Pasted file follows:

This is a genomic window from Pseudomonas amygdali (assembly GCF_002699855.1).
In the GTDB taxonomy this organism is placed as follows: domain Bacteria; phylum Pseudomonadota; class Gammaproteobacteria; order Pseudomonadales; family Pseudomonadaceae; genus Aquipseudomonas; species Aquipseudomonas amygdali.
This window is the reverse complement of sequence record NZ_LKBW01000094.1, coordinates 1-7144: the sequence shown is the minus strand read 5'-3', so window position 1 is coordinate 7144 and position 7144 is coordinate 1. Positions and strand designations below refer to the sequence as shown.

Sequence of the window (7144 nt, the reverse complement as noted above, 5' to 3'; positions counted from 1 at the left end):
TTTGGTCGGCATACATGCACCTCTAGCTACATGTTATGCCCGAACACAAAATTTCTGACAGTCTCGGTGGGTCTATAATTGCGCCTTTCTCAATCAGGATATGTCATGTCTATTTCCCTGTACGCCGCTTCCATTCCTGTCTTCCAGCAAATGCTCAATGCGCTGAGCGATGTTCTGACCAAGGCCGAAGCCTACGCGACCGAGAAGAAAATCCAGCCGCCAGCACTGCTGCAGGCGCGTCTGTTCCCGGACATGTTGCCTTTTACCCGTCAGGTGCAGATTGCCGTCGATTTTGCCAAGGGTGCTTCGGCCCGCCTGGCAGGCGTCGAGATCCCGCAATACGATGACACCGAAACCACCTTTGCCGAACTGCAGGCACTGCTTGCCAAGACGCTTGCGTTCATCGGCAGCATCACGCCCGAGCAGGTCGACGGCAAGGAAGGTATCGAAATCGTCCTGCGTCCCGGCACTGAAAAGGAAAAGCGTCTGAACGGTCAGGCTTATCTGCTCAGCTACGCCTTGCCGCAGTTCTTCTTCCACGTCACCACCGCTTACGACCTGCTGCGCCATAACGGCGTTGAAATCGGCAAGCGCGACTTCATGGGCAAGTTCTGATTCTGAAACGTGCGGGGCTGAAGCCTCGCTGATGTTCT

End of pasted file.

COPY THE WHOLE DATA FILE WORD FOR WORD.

This is a genomic window from Pseudomonas amygdali (assembly GCF_002699855.1).
In the GTDB taxonomy this organism is placed as follows: domain Bacteria; phylum Pseudomonadota; class Gammaproteobacteria; order Pseudomonadales; family Pseudomonadaceae; genus Aquipseudomonas; species Aquipseudomonas amygdali.
This window is the reverse complement of sequence record NZ_LKBW01000094.1, coordinates 1-7144: the sequence shown is the minus strand read 5'-3', so window position 1 is coordinate 7144 and position 7144 is coordinate 1. Positions and strand designations below refer to the sequence as shown.

Sequence of the window (7144 nt, the reverse complement as noted above, 5' to 3'; positions counted from 1 at the left end):
TTTGGTCGGCATACATGCACCTCTAGCTACATGTTATGCCCGAACACAAAATTTCTGACAGTCTCGGTGGGTCTATAATTGCGCCTTTCTCAATCAGGATATGTCATGTCTATTTCCCTGTACGCCGCTTCCATTCCTGTCTTCCAGCAAATGCTCAATGCGCTGAGCGATGTTCTGACCAAGGCCGAAGCCTACGCGACCGAGAAGAAAATCCAGCCGCCAGCACTGCTGCAGGCGCGTCTGTTCCCGGACATGTTGCCTTTTACCCGTCAGGTGCAGATTGCCGTCGATTTTGCCAAGGGTGCTTCGGCCCGCCTGGCAGGCGTCGAGATCCCGCAATACGATGACACCGAAACCACCTTTGCCGAACTGCAGGCACTGCTTGCCAAGACGCTTGCGTTCATCGGCAGCATCACGCCCGAGCAGGTCGACGGCAAGGAAGGTATCGAAATCGTCCTGCGTCCCGGCACTGAAAAGGAAAAGCGTCTGAACGGTCAGGCTTATCTGCTCAGCTACGCCTTGCCGCAGTTCTTCTTCCACGTCACCACCGCTTACGACCTGCTGCGCCATAACGGCGTTGAAATCGGCAAGCGCGACTTCATGGGCAAGTTCTGATTCTGAAACGTGCGGGGCTGAAGCCTCGCTGATGTTCT